Are You an Effective Cat Herder/Leader?

No truer leadership video has ever been made!

Alignment is a key determiner of effective leaders and organizations. Basically, the best leaders tend to be the best cat herders. They are skilled at adapting to a fluid, ever-changing situation and are able to guide their teams and organizations to their goals.

At the International Society of Performance Improvement’s (ISPI) annual conference, it was reported that research suggests that any organization that has more than five members is by definition dysfunctional. That explains a lot doesn’t it?  It’s hard to keep your team all on “the same page” when the “characters” are constantly trying to run off the margins.

When leaders assume that dysfunction is the natural and expected state of their organization, they are free to focus their time, energy and resources on minimizing the impact of chaos and dysfunction by constantly checking for and adjusting the general group’s perception of alignment.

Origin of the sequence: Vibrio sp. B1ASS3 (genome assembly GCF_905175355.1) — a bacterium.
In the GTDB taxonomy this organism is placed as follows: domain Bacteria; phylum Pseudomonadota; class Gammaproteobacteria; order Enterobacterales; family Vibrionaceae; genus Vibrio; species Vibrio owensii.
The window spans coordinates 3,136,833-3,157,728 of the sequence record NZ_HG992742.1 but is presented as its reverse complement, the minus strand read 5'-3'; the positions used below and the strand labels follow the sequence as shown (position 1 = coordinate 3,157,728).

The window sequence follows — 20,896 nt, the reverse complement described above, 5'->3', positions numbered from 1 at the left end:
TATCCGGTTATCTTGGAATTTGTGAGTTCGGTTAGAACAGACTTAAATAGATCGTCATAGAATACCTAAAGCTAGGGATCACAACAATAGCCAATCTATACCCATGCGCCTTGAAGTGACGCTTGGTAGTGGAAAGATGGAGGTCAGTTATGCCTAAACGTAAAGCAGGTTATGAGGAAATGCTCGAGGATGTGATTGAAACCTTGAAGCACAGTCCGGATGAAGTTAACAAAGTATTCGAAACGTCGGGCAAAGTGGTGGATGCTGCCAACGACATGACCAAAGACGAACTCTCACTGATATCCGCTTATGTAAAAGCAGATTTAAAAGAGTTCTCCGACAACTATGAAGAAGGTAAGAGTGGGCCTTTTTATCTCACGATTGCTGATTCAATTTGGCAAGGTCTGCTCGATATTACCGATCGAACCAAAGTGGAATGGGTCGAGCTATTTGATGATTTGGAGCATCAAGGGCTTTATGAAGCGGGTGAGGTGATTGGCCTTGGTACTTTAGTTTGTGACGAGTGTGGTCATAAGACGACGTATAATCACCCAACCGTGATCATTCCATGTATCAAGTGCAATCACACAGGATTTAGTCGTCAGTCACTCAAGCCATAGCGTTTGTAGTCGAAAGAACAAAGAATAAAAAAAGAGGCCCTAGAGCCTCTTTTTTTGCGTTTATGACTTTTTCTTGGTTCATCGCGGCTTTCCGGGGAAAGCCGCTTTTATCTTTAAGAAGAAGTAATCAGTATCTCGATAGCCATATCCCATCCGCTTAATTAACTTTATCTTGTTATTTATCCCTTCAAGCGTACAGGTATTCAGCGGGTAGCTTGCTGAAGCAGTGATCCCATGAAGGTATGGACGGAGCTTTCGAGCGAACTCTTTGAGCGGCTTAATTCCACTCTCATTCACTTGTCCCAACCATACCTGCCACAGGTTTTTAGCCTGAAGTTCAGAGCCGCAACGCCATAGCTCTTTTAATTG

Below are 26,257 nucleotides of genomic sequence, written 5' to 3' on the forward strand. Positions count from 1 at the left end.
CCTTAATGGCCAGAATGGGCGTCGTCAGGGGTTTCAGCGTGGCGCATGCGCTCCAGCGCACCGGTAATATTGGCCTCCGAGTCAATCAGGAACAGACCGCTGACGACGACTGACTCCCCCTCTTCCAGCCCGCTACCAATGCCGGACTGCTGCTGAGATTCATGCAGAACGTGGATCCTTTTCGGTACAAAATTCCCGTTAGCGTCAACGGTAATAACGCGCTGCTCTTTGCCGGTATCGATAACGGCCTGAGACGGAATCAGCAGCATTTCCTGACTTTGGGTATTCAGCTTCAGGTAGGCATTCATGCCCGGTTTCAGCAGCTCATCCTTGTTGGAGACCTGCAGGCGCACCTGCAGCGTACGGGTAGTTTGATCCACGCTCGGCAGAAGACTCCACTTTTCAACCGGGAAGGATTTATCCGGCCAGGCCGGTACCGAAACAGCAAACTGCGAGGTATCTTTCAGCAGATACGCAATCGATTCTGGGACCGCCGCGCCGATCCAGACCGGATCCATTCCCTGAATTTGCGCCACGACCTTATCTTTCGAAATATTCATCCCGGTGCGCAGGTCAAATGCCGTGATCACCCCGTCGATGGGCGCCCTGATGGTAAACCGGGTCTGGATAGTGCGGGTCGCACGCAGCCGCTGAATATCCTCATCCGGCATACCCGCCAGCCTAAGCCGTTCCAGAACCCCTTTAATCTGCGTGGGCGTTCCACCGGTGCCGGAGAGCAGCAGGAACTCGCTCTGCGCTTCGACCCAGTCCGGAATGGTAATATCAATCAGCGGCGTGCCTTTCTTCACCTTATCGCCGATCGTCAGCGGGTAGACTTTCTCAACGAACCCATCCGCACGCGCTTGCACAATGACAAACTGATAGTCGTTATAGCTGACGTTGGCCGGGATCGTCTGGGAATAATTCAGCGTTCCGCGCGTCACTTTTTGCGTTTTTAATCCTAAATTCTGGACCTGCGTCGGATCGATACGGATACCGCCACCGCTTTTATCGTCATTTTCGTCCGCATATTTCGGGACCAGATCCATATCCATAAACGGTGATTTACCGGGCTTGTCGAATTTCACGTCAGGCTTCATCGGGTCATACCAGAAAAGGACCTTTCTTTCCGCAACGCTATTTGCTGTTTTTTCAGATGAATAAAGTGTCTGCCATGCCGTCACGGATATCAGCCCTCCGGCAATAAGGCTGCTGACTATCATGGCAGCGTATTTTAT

Often leaders and managers become frustrated when Pandora’s box of issues continues to break free of the band-aids and duct tape that the leaders constantly apply. Instead of becoming frustrated and feeling like a failure, the effective leader, simply expects the fixes to be temporary, monitors constantly for signs of slippage and change, responds to the latest information, plans for future solutions and marvels that a temporary solution holds for as long as it does.

Not many leaders have discovered that the goal is alignment and become discouraged when they realize their vision and mission is not understood, and practically and uniformly applied by their field staff.  They expect perfect alignment after their webinar or e-mail that explains their vision and are surprised and alarmed when they confront dysfunction and conflicting perspectives.

One of the keynote speakers at the ISPI conference said that the best managers are best at managing messes.  I would add that the most effective leaders and managers are those that expect to have daily messes, focus on mitigating the most meaningful messes that are causing the organization to lose alignment and don’t allow the ankle-biter messes to distract them. They have an appropriate tolerance for minor messes and accept them as a natural part of the organizational chaos that they are trying to herd towards their goal.

Saddle up leaders! Your herd of felines awaits. It’s time to fire up and find your meaningful messes!

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